Editorial: UND students wrong to play 'Indian'
"At UND, the students who went to the party smeared in red paint and dressed in stereotypical Indian outfits violated a recent but very powerful American more: namely, Thou Shalt Not Traffic in Ethnic Stereotypes, especially when thou art not a member of that ethnic group.

But why? Why must Thou Shalt Not do such things? Comments on the Herald’s Web site posed many variations on that question, often accompanied by a rant against political correctness and a yearning for the bygone days when playing “cowboys and Indians” was an innocent childhood pastime.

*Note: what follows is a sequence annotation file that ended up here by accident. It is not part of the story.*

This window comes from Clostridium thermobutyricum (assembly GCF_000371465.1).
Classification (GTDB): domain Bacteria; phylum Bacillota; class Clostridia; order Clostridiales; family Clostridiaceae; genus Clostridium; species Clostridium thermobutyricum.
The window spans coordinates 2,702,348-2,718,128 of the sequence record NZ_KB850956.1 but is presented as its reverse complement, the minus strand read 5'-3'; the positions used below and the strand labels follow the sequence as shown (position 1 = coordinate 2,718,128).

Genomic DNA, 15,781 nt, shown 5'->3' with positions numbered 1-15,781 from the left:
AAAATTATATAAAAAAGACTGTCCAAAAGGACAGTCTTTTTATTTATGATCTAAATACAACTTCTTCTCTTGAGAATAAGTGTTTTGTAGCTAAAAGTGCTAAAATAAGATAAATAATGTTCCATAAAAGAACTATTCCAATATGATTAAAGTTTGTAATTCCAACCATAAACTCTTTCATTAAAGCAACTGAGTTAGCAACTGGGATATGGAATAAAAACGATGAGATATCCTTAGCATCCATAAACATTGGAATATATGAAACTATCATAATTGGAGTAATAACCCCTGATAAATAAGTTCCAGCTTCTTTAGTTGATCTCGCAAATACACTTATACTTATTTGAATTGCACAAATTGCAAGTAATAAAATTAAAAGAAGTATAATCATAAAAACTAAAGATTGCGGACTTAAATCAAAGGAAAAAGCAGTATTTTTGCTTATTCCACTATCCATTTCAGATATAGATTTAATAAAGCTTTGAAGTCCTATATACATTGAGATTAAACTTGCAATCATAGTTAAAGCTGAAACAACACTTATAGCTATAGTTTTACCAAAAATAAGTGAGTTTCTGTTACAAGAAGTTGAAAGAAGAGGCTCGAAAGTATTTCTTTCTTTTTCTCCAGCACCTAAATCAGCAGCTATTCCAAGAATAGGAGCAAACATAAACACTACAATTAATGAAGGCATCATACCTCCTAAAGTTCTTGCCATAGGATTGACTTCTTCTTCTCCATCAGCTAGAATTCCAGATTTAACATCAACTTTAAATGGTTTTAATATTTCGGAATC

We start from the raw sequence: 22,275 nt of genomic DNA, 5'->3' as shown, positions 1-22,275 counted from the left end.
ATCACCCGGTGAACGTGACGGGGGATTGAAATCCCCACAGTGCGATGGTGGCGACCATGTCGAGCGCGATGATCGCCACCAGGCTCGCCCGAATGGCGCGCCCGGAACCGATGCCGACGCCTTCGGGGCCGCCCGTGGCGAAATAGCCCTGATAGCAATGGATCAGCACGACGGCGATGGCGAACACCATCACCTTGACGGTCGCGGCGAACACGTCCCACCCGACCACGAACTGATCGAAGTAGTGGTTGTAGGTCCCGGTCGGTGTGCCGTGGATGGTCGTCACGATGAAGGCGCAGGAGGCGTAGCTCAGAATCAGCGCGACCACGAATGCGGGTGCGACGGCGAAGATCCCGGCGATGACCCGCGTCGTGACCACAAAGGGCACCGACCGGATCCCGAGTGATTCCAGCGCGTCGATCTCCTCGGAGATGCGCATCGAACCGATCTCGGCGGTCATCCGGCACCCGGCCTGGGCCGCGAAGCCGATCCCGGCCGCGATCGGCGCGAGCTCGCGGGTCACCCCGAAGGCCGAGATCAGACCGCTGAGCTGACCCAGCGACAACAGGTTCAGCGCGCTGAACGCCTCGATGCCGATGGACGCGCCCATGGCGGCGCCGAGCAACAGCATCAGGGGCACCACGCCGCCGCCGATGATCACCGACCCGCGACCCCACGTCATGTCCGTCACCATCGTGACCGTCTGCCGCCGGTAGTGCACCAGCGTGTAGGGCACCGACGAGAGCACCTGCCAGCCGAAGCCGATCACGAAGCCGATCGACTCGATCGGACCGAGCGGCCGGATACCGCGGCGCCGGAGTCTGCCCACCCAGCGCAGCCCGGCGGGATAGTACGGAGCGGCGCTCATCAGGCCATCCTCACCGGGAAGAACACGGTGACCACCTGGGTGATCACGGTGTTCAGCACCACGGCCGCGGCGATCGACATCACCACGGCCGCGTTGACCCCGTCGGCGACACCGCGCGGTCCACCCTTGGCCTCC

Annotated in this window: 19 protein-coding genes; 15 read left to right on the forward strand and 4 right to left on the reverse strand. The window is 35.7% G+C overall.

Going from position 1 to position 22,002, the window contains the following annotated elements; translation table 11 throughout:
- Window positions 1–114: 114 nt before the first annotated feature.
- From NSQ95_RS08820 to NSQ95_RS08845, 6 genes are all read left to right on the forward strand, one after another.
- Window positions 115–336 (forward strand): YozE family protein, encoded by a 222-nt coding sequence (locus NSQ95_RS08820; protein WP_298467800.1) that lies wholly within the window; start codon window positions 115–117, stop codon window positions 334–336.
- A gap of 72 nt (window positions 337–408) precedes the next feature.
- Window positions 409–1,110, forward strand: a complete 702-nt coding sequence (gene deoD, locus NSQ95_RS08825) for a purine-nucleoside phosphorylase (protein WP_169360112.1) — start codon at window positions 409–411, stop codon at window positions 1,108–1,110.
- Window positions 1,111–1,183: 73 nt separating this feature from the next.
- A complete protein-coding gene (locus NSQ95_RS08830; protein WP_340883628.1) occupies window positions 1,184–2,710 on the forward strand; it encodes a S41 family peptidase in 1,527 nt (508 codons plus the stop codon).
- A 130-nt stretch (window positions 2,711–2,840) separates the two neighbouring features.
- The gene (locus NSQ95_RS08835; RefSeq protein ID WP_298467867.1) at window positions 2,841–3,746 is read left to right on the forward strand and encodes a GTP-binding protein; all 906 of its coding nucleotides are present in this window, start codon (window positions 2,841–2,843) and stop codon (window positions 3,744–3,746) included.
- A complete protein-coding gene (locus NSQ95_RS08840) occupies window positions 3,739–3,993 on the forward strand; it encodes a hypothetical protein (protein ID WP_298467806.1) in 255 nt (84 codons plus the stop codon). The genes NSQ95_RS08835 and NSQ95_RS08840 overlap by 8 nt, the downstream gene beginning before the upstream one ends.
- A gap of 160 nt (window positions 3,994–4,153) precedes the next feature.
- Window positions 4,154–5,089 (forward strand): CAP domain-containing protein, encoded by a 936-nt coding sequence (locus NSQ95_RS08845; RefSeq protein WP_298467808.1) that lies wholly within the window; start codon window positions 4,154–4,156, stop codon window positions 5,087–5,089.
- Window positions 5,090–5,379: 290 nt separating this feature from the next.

The answer, of course, is that social mores change — and one of the most important changes of the past generation is our society’s open intolerance for certain racial and ethnic stereotyping.

It used to be common for people to tell ethnic jokes. It isn’t any more. It used to be common to hear ethnic slurs in conversation. That’s gone, too.

It used to be common for Hollywood Westerns to feature Indians saying “How!” and “Ugh!”, for black vaudevillians (or white actors in blackface) to “shuck and jive” on stage and for wartime propaganda to feature wildly caricatured “Japs” and “Huns.”

But that’s changed. And here’s the deal: In the eyes of most Americans, this change has been a very good thing."

Get the Story:
OUR OPINION: Students broke a modern rule of life (The Grand Forks Herald 3/25)
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